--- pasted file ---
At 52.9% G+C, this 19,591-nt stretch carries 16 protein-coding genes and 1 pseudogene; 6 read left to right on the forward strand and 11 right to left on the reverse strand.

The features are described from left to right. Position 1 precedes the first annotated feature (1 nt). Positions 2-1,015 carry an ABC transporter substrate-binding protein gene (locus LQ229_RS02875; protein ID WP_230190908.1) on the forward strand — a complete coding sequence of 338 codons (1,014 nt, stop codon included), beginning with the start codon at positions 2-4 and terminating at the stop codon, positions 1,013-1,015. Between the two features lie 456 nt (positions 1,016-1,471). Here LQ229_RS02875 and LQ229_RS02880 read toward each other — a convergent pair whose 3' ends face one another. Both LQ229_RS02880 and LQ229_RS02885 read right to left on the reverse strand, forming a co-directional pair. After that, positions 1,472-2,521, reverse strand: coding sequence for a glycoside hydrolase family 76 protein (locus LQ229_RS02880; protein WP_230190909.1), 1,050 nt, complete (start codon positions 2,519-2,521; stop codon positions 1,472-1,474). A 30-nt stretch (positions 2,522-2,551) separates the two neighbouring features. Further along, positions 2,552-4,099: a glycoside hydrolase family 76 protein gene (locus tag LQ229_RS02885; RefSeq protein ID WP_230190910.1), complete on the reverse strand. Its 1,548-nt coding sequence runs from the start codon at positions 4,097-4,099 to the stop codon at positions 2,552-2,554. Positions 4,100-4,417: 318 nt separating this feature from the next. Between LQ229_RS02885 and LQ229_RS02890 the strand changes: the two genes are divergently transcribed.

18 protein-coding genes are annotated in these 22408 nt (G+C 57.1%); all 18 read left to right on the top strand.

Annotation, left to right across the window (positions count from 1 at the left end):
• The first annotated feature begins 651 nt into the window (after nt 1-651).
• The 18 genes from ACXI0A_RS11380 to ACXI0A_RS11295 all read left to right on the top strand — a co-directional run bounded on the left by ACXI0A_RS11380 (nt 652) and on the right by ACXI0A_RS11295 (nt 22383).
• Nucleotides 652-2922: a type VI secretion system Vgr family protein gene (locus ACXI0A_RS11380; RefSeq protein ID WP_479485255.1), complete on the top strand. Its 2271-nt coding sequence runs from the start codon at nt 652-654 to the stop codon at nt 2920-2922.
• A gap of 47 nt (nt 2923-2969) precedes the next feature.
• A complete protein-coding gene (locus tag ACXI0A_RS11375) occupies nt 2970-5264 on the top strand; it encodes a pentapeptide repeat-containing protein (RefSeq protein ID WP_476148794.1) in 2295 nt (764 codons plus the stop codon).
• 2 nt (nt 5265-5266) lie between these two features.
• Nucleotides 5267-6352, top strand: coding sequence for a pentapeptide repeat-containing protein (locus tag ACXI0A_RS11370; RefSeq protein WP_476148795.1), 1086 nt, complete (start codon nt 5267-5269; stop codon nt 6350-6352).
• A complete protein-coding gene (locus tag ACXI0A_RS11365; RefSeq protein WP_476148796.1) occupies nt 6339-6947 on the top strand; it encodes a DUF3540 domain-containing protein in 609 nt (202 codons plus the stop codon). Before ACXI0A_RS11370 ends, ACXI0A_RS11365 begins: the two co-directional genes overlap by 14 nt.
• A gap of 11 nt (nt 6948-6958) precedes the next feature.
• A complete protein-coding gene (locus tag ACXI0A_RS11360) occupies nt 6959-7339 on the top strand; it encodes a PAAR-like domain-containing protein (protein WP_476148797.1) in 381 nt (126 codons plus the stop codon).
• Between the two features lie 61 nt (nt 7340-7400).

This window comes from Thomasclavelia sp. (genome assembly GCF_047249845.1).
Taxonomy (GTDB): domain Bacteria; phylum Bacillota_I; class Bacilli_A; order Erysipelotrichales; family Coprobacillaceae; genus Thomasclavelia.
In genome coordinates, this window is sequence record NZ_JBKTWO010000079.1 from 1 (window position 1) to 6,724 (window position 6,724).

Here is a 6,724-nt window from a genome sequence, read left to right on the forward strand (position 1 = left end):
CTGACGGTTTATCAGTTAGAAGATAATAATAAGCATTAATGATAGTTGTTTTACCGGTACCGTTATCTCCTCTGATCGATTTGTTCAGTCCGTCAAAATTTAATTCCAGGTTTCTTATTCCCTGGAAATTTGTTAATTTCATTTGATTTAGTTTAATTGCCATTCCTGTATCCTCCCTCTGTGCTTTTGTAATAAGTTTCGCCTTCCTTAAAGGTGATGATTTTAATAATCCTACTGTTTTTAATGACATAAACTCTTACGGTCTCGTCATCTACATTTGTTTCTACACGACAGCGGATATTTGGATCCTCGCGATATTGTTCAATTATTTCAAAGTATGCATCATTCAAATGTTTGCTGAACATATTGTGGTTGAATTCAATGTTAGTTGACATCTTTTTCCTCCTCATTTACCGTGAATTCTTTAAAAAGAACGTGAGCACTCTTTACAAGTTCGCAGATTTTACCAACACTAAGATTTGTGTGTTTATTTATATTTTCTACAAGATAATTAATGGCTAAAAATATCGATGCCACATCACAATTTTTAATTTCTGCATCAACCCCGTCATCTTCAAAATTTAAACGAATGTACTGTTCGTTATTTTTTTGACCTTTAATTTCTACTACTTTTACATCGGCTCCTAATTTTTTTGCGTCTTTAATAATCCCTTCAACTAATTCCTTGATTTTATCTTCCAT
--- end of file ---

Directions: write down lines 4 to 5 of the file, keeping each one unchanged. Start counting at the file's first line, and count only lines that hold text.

Annotation, left to right across the window (positions count from 1 at the left end):
• The first annotated feature begins 651 nt into the window (after nt 1-651).